It should come as no surprise that, these days, protecting enterprise assets falls somewhere between whack-a-mole and the movie Groundhog Day. Every day presents new challenges that seem to get worse.
Cisco Systems has just released its Midyear Security Report and the picture is not pretty. Among the lowlights:
*Angler, one of the most sophisticated and widely used exploit kits, is now highly effective at evading detection through the use of domain shadowing.
*Ransomware has emerged as a highly lucrative activity that has matured to a point it is completely automated and carried out through the dark web. What’s more, malware authors are using creative techniques, such as including text excerpts from famous novels to evade virus detection software.
According to John Stewart, senior vice president and chief security and trust officer for Cisco, the margins for error are decreasing. “We live in a world where hackers relentlessly do whatever it takes to get past cyber-defenses. And they’re getting through in large part because a discouragingly large number of organizations still deploy complex, unwieldy patchworks of outdated security point products that are difficult to manage and offer feeble defense against today’s sophisticated attacks.”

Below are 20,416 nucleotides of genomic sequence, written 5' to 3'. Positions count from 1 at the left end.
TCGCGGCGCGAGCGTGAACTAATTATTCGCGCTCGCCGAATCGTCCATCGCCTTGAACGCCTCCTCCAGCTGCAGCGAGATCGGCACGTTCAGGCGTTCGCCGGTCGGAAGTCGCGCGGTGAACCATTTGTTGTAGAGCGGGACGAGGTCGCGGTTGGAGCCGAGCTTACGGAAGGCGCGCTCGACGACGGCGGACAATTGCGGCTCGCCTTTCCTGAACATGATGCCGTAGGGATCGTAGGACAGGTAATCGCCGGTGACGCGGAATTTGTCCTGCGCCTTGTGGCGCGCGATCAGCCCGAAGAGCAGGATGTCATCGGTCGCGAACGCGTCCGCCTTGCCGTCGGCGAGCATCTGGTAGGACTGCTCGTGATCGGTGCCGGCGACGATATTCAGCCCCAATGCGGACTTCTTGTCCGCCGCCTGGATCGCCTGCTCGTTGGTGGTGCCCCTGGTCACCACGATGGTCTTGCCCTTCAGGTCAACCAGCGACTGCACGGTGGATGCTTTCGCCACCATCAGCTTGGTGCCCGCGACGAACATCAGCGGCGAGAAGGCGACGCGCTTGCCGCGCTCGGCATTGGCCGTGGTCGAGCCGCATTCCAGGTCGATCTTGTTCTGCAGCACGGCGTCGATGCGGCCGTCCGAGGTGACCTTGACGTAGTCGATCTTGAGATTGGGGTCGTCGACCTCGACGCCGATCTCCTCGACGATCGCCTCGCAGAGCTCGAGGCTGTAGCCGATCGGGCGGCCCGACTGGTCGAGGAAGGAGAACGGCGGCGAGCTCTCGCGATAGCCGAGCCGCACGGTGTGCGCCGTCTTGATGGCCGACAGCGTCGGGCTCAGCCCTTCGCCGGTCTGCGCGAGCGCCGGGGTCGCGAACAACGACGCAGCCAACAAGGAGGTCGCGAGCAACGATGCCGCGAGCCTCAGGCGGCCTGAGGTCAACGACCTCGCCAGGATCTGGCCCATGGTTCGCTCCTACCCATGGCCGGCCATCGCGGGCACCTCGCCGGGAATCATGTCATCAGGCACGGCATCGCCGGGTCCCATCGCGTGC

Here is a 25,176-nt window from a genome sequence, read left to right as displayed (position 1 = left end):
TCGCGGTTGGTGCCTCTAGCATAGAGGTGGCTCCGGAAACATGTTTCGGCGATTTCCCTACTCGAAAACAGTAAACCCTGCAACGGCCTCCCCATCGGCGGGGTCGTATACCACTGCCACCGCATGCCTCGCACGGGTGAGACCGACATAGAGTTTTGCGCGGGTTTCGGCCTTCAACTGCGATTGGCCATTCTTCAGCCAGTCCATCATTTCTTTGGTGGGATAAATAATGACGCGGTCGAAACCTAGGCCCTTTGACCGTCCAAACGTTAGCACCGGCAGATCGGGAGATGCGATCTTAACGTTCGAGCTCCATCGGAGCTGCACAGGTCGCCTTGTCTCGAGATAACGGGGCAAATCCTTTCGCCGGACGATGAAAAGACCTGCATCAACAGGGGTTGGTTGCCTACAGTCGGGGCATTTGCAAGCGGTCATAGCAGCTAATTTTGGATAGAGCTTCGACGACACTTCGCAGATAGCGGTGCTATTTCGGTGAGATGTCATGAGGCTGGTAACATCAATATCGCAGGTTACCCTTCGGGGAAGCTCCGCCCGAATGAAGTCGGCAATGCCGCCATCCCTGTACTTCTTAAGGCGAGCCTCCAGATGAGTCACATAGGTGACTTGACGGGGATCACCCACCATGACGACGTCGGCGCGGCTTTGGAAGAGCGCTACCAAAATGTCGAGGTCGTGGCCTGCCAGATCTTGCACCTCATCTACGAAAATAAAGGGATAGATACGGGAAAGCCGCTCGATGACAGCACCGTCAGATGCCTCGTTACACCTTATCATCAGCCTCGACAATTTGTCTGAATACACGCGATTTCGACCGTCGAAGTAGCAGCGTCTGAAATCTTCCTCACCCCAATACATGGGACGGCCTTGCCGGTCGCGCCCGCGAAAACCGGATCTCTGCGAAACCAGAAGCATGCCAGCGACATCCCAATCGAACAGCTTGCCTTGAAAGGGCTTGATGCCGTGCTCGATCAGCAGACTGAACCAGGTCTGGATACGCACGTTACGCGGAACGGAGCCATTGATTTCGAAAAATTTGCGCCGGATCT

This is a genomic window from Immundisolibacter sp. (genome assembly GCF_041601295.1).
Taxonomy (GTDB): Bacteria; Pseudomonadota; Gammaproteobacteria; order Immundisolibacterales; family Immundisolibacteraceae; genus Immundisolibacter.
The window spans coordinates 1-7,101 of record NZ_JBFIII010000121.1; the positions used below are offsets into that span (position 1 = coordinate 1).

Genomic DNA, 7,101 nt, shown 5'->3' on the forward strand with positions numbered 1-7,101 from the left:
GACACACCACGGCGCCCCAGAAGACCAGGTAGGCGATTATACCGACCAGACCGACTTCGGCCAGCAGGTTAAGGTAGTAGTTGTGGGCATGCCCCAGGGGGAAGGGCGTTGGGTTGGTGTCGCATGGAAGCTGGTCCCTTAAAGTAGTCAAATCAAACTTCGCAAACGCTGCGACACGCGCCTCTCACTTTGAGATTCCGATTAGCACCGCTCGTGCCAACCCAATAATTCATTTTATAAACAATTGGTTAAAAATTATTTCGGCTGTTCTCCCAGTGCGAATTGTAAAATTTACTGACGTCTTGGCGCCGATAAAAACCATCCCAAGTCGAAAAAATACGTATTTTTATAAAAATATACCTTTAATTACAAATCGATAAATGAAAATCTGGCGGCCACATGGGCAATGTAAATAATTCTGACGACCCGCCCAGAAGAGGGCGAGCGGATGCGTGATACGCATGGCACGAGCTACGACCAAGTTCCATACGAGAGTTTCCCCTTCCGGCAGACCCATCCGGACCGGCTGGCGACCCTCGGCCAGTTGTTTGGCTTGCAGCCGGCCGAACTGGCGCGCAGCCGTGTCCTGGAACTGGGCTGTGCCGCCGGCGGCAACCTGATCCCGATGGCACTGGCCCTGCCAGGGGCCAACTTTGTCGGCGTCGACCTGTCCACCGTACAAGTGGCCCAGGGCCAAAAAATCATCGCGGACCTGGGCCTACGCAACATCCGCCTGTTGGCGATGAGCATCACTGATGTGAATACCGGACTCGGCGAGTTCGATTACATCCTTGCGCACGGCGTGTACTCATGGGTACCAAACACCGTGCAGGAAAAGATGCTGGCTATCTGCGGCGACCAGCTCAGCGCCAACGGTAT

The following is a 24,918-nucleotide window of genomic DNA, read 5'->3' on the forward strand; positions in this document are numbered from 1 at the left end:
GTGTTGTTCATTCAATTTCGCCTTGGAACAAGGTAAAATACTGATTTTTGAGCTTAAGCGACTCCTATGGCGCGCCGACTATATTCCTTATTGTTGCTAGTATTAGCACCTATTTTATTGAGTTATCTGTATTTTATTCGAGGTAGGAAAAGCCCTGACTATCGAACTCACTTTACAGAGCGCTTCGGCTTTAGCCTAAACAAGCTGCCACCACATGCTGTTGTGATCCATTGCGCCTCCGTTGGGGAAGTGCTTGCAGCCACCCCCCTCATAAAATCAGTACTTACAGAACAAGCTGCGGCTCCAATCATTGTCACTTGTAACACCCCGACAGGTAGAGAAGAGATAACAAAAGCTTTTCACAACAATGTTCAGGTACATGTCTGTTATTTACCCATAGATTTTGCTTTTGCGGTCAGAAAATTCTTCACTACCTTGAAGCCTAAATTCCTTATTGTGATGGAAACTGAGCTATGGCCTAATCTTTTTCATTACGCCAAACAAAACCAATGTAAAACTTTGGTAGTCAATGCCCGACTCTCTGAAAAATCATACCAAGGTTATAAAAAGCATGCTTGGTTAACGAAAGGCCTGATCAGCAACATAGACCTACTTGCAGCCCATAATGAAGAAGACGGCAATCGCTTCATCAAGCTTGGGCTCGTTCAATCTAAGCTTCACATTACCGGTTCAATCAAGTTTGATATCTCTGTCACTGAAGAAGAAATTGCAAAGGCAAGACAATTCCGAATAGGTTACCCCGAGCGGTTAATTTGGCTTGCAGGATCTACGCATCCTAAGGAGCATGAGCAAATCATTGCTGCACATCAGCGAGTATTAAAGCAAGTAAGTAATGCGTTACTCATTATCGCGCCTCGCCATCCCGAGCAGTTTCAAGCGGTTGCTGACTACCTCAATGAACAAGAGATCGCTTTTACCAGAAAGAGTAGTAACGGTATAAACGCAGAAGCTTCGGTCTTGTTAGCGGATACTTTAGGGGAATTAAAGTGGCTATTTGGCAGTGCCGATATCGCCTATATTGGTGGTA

The upshot? There is an urgent need to lower the time to detection (TTD) for attacks, a key metric in security technology and operations. “This is vital for security teams to quickly scope a compromise before considerable damage is done,” he added.
The Cisco report, like others, points to a need for new and improved methods, as well as new technology solutions. CIOs, CISOs and CSOs must view security in a far more holistic way and build out a protection framework that addresses product lifecycles and data lifecycles. It’s also critical to look at new techniques for monitoring networks, such as fingerprinting tools, and consider using anonymous cyber-attack information sharing, which is just emerging as a new counter-weapon.
The Cisco report points out that even with leading-edge tools and technologies, no organization should consider itself safer than others.
“A proactive, in-depth, cyber defense strategy, of which technology is just one component, continues to be our best answer,” Stewart said.